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Road Test: Mercedes-Benz X-Class

Mercedes grabs the top premium pickup title, at a price, says Dan Gilkes.

  • ROAD_Mercedes-X-Class_VFW_Feb19
    Mercedes-Benz X-Class
  • ROAD_Mercedes-X-Class_int_VFW_Feb19
    Mercedes-Benz X-Class
  • ROAD_Mercedes-X-Class_eng_VFW_Feb19
    Mercedes-Benz X-Class

The premium pickup market is in rude health, despite a fall in car and van sales, with orders climbing as fast as power outputs and list prices. Mercedes-Benz is the most recent entrant to the sector, with the X-Class that we first drove at the end of 2017.

Initially the big Merc was only available with four-cylinder power, using the single and twin turbo 2.3-litre diesel engines from the truck’s donor manufacturer Nissan. These offer the same 160bhp and 190bhp outputs that you can find in the firm’s own Navara, mated to six-speed manual or seven-speed automatic boxes with selectable four-wheel drive.

But there was always more to come, with Mercedes set to go after Volkswagen’s premium pickup crown, with a home-grown V6 engine and driveline. That model has now arrived, its 3.0-litre Mercedes V6 boasting a faintly ridiculous 258bhp, with an axle-twisting 550Nm of torque.

While the auto four-cylinder models drive through a Renault-Nissan seven-speed transmission, the V6 gets Merc’s own 7G-Tronic Plus box as standard. This in turn powers a permanent four-wheel drive 4Matic driveline.

The results, for those worried about such things, are a promised 31.4mpg and 236g/km of CO2. With prices starting from £38,350 for the V6 X-Class however, fuel figures are unlikely to be a deciding factor.

The range-topping Merc is only available in the highest Power trim level, though the press office had still seen fit to add a further £6,500 of options to our test truck. The result was, unsurprisingly, a pleasure to drive.

As we found with the four-cylinder models, the X-Class is not simply a Navara with a different badge. It boasts completely new body panels, a wider track and a very different driving experience. The V6 simply takes that experience to a new level.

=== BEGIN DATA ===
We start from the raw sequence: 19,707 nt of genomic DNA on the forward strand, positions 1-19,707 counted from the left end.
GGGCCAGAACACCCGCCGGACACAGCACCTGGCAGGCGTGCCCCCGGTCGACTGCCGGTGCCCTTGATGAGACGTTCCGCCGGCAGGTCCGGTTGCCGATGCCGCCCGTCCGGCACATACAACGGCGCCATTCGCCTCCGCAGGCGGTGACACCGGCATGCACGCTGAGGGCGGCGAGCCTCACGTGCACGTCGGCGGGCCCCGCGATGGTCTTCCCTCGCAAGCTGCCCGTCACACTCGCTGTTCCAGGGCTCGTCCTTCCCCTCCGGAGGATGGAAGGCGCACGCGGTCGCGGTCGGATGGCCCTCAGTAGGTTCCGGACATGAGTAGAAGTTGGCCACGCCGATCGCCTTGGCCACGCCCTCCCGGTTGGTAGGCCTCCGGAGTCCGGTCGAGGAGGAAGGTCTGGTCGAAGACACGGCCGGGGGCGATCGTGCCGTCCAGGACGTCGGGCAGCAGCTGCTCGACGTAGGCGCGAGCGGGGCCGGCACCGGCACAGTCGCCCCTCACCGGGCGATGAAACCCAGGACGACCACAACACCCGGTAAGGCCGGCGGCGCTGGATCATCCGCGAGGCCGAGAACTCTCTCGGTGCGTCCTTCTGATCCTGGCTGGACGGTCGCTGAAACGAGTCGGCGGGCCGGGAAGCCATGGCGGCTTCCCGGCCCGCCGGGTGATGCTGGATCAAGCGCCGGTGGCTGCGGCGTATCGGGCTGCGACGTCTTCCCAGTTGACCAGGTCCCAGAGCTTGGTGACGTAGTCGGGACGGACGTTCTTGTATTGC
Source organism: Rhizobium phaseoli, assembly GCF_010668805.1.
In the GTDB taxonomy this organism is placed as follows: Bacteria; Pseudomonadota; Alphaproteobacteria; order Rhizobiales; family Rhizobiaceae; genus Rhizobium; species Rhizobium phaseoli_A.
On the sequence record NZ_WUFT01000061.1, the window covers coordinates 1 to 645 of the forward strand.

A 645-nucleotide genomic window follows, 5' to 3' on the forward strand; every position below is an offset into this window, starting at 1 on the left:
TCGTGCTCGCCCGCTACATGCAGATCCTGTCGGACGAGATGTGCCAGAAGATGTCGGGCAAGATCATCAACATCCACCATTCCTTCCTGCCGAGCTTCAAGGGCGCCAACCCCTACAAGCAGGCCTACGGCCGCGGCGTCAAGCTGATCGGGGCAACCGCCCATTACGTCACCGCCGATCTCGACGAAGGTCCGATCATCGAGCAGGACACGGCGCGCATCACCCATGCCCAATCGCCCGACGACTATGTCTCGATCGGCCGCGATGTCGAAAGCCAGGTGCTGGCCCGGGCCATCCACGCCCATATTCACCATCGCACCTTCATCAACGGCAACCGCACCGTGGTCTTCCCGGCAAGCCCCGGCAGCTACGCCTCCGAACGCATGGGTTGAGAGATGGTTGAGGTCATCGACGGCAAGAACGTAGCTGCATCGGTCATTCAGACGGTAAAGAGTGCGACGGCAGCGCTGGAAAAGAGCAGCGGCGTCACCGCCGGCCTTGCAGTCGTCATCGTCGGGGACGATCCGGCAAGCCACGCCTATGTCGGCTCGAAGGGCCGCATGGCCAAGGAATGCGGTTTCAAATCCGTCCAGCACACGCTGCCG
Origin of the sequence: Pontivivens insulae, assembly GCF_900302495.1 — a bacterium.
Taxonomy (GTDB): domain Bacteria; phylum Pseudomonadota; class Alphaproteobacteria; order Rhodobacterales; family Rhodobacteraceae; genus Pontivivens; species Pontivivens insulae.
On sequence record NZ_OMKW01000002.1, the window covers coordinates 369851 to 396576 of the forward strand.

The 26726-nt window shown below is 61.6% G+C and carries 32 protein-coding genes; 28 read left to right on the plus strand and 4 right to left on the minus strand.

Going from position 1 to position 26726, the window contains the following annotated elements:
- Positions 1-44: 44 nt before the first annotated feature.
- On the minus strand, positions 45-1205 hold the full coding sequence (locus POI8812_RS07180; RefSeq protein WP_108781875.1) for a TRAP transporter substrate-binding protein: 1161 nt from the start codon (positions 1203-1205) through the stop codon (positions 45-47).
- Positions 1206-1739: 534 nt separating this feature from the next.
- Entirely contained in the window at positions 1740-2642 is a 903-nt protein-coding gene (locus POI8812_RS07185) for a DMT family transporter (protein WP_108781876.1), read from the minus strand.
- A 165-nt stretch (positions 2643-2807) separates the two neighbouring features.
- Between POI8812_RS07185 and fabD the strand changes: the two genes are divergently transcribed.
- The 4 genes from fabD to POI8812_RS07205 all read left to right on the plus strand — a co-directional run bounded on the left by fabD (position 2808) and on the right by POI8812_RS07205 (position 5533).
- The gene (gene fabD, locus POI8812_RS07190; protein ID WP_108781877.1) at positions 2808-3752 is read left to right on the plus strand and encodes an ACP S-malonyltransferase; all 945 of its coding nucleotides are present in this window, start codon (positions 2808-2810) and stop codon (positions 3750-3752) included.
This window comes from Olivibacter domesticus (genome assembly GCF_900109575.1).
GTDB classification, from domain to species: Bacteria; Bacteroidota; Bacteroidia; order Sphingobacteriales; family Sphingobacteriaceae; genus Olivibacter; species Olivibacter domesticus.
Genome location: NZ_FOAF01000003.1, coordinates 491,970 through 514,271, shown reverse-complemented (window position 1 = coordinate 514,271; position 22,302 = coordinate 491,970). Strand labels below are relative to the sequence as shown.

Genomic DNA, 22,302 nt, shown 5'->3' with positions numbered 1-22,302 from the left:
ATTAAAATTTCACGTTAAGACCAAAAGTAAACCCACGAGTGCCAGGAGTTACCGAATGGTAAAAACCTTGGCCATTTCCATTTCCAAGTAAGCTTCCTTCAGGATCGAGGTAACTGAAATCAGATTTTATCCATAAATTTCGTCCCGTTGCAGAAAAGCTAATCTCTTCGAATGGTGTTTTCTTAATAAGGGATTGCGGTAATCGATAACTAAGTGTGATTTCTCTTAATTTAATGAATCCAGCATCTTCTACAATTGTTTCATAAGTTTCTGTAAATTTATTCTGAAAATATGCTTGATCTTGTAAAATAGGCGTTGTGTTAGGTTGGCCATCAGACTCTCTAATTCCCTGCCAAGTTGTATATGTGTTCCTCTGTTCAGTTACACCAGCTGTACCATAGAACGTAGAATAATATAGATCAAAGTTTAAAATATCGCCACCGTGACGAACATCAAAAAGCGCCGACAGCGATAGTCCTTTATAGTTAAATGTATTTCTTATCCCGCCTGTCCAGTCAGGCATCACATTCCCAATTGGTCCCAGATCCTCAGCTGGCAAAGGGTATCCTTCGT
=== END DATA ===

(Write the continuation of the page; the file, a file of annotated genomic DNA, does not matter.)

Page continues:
Indeed, the big Merc feels more like a luxury SUV, that just happens to have a pickup bed at the back. That’s not to say that it can’t work if you need to, the truck will still haul over 1-tonne and tow a 3.5-tonne trailer, it just drives unlike any other pickup on the market.

The engine is of course a dominant part of the experience, delivering crushing acceleration when called upon. Once you get over the novelty of a two-tonne truck that will outsprint a GTI though, it becomes an incredibly relaxing pickup to drive, cruising effortlessly.

The transmission also deserves a mention in dispatches. It comes with steering wheel mounted paddles for manual gear selection, but you will rarely use them. It is just so smooth, yet always seems to be in the right gear when you need to accelerate.

As an executive level truck, with off-road and towing abilities and potential tax advantages, it powers to the top of the premium pickup class.

The Verdict:

Well worth the wait, the V6 X-Class delivers a driving experience that is more than a match for the competition.

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Written by Dan Gilkes

Dan has been a commercial vehicle and construction equipment journalist for almost 30 years. An automotive engineer and former fleet manager, he has driven almost every van, pickup and truck that has been launched in Europe over that time. As editor of VFW, his aim is to keep readers up to date with the latest developments in the light commercial world.

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